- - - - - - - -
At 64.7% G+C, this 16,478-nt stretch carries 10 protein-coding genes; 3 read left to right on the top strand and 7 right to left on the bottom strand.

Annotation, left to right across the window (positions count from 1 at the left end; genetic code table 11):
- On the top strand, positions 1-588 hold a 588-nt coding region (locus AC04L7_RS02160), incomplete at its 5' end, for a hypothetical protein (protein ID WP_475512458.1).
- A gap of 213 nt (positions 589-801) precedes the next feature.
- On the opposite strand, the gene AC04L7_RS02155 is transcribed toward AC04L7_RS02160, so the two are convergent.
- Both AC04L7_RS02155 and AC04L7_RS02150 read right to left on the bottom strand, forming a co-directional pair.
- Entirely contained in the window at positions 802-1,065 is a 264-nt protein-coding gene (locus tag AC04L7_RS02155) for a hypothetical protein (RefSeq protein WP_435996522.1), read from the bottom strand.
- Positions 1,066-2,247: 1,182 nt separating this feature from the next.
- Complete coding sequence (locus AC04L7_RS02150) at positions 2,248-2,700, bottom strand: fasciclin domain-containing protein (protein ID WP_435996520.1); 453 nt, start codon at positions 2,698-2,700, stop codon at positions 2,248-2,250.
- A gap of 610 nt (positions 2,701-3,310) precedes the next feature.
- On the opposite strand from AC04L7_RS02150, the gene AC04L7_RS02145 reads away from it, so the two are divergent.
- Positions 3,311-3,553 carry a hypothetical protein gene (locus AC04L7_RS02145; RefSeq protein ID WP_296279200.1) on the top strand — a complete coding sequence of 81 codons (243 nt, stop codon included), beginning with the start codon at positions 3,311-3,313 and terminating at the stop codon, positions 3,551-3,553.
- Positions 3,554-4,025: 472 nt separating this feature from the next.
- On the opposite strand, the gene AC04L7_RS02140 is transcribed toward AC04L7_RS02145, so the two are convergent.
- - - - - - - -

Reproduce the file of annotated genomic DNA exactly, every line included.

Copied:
At 64.7% G+C, this 16,478-nt stretch carries 10 protein-coding genes; 3 read left to right on the top strand and 7 right to left on the bottom strand.

Annotation, left to right across the window (positions count from 1 at the left end; genetic code table 11):
- On the top strand, positions 1-588 hold a 588-nt coding region (locus AC04L7_RS02160), incomplete at its 5' end, for a hypothetical protein (protein ID WP_475512458.1).
- A gap of 213 nt (positions 589-801) precedes the next feature.
- On the opposite strand, the gene AC04L7_RS02155 is transcribed toward AC04L7_RS02160, so the two are convergent.
- Both AC04L7_RS02155 and AC04L7_RS02150 read right to left on the bottom strand, forming a co-directional pair.
- Entirely contained in the window at positions 802-1,065 is a 264-nt protein-coding gene (locus tag AC04L7_RS02155) for a hypothetical protein (RefSeq protein WP_435996522.1), read from the bottom strand.
- Positions 1,066-2,247: 1,182 nt separating this feature from the next.
- Complete coding sequence (locus AC04L7_RS02150) at positions 2,248-2,700, bottom strand: fasciclin domain-containing protein (protein ID WP_435996520.1); 453 nt, start codon at positions 2,698-2,700, stop codon at positions 2,248-2,250.
- A gap of 610 nt (positions 2,701-3,310) precedes the next feature.
- On the opposite strand from AC04L7_RS02150, the gene AC04L7_RS02145 reads away from it, so the two are divergent.
- Positions 3,311-3,553 carry a hypothetical protein gene (locus AC04L7_RS02145; RefSeq protein ID WP_296279200.1) on the top strand — a complete coding sequence of 81 codons (243 nt, stop codon included), beginning with the start codon at positions 3,311-3,313 and terminating at the stop codon, positions 3,551-3,553.
- Positions 3,554-4,025: 472 nt separating this feature from the next.
- On the opposite strand, the gene AC04L7_RS02140 is transcribed toward AC04L7_RS02145, so the two are convergent.